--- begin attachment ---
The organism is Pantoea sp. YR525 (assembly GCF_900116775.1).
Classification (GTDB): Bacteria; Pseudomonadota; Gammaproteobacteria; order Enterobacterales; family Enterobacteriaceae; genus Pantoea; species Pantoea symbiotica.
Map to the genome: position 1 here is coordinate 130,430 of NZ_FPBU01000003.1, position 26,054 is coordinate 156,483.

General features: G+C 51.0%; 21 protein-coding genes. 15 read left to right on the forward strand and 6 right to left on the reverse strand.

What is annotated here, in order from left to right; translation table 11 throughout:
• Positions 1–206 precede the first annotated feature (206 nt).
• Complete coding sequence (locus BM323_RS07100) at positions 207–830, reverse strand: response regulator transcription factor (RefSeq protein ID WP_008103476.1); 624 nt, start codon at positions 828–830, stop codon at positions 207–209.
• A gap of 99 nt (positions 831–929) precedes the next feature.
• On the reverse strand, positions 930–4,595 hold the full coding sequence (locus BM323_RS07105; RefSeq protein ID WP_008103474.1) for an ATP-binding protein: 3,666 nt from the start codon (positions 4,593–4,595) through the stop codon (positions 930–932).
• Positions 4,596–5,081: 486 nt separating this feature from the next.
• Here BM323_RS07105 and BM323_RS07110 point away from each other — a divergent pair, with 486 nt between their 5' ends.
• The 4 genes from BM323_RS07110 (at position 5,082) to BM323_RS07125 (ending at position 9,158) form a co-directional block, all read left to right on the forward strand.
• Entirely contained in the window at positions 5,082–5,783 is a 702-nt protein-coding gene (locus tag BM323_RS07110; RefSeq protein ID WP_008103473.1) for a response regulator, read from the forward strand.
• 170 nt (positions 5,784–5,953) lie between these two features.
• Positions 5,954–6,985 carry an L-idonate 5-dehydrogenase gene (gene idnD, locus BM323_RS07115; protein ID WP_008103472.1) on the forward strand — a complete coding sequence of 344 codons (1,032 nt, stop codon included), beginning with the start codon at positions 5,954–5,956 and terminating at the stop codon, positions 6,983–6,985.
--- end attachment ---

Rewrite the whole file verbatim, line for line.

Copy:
The organism is Pantoea sp. YR525 (assembly GCF_900116775.1).
Classification (GTDB): Bacteria; Pseudomonadota; Gammaproteobacteria; order Enterobacterales; family Enterobacteriaceae; genus Pantoea; species Pantoea symbiotica.
Map to the genome: position 1 here is coordinate 130,430 of NZ_FPBU01000003.1, position 26,054 is coordinate 156,483.

General features: G+C 51.0%; 21 protein-coding genes. 15 read left to right on the forward strand and 6 right to left on the reverse strand.

What is annotated here, in order from left to right; translation table 11 throughout:
• Positions 1–206 precede the first annotated feature (206 nt).
• Complete coding sequence (locus BM323_RS07100) at positions 207–830, reverse strand: response regulator transcription factor (RefSeq protein ID WP_008103476.1); 624 nt, start codon at positions 828–830, stop codon at positions 207–209.
• A gap of 99 nt (positions 831–929) precedes the next feature.
• On the reverse strand, positions 930–4,595 hold the full coding sequence (locus BM323_RS07105; RefSeq protein ID WP_008103474.1) for an ATP-binding protein: 3,666 nt from the start codon (positions 4,593–4,595) through the stop codon (positions 930–932).
• Positions 4,596–5,081: 486 nt separating this feature from the next.
• Here BM323_RS07105 and BM323_RS07110 point away from each other — a divergent pair, with 486 nt between their 5' ends.
• The 4 genes from BM323_RS07110 (at position 5,082) to BM323_RS07125 (ending at position 9,158) form a co-directional block, all read left to right on the forward strand.
• Entirely contained in the window at positions 5,082–5,783 is a 702-nt protein-coding gene (locus tag BM323_RS07110; RefSeq protein ID WP_008103473.1) for a response regulator, read from the forward strand.
• 170 nt (positions 5,784–5,953) lie between these two features.
• Positions 5,954–6,985 carry an L-idonate 5-dehydrogenase gene (gene idnD, locus BM323_RS07115; protein ID WP_008103472.1) on the forward strand — a complete coding sequence of 344 codons (1,032 nt, stop codon included), beginning with the start codon at positions 5,954–5,956 and terminating at the stop codon, positions 6,983–6,985.